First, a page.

Even as support for US global engagement, already near a historic low, has fallen further, this reticence is not an expression of across-the-board isolationism, according to a new poll by Pew Research centre in partnership with the Council on Foreign Relations (CFR), a US think tank specializing in foreign policy. (Agencies)
"The public thinks that the nation does too much to solve world problems, and increasing percentages want the US to 'mind its own business internationally' and pay more attention to problems here at home," the poll found.
Even as doubts grow about the United States' geopolitical role, most Americans say the benefits from US participation in the global economy outweigh the risks. And support for closer trade and business ties with other nations stands at its highest point in more than a decade, the poll found.
The survey on "America's Place in the World", a quadrennial survey of foreign policy attitudes found that the public continues to express favourable opinions of a number of long-standing US allies.
While opinions about most of the 12 countries included in the survey have not changed a great deal in recent years, the balance of opinion toward India, Russia and Mexico has turned more negative.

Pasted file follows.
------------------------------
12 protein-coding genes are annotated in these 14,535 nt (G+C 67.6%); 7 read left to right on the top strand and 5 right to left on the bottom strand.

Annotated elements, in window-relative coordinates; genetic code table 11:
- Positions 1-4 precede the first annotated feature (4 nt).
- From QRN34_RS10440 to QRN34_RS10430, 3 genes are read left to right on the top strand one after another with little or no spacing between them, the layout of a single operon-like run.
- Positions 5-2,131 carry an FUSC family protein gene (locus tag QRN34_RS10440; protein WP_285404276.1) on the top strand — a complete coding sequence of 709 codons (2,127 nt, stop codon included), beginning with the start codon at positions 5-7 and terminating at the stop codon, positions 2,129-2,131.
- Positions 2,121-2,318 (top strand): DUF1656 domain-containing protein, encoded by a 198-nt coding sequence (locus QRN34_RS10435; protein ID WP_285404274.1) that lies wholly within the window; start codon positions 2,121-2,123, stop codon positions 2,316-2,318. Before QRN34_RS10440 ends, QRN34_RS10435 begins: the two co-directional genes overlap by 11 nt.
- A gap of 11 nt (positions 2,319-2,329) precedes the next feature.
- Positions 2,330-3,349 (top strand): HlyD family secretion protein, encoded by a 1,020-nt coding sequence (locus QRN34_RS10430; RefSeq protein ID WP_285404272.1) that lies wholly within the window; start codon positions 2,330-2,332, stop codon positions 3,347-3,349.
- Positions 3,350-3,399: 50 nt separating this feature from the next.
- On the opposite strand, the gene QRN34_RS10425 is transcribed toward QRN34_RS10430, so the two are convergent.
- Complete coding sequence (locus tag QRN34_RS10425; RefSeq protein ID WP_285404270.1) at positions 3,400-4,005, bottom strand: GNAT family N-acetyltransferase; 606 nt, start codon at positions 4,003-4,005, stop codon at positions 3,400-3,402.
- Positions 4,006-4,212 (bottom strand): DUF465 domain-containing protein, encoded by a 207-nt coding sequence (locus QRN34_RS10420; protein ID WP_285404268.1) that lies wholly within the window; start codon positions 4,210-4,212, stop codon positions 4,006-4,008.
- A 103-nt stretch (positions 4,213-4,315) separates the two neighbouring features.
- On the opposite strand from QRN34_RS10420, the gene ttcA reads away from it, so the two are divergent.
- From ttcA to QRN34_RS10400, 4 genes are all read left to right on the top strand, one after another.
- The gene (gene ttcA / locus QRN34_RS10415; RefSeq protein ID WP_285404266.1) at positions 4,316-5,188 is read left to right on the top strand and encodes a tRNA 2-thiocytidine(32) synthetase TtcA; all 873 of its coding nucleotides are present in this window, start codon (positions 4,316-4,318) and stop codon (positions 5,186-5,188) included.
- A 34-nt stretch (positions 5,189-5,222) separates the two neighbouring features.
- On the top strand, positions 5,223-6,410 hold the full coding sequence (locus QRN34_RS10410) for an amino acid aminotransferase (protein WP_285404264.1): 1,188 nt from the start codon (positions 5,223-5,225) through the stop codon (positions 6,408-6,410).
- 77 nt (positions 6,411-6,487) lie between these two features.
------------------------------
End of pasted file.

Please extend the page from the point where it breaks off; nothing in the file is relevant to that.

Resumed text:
Fewer than half (46 percent) have a favorable impression of India while 33 percent have an unfavourable opinion. Four years ago, 56 percent had a favourable opinion of India and 24 percent had an unfavourable view.
The perception of India among some US foreign policy experts is more favourable.
For members of the CFR, a grouping of former diplomats, government officials and international relations specialists, China has been transformed from a major threat to the US to an increasingly important future ally.
Just 21 percent of CFR members view China's emergence as a world power as a major threat to the United States. In 2001, 38 percent of foreign policy opinion leaders said that China's emergence was a major threat, as did 30 percent in 2005.
More important, there is a growing belief among CFR members that China, along with India, will be more important US allies in the future, the poll found.
Majorities of the Council members surveyed said China (58 percent) and India (55 percent) will be more important US allies. Brazil is a distant third (37 percent).
And while more CFR members view China, India and Brazil as more important future allies than did so four years ago, substantially fewer say the same about Japan and Great Britain.
Even as support for US global engagement, already near a historic low, has fallen further, this reticence is not an expression of across-the-board isolationism, according to a new poll by Pew Research centre in partnership with the Council on Foreign Relations (CFR), a US think tank specializing in foreign policy.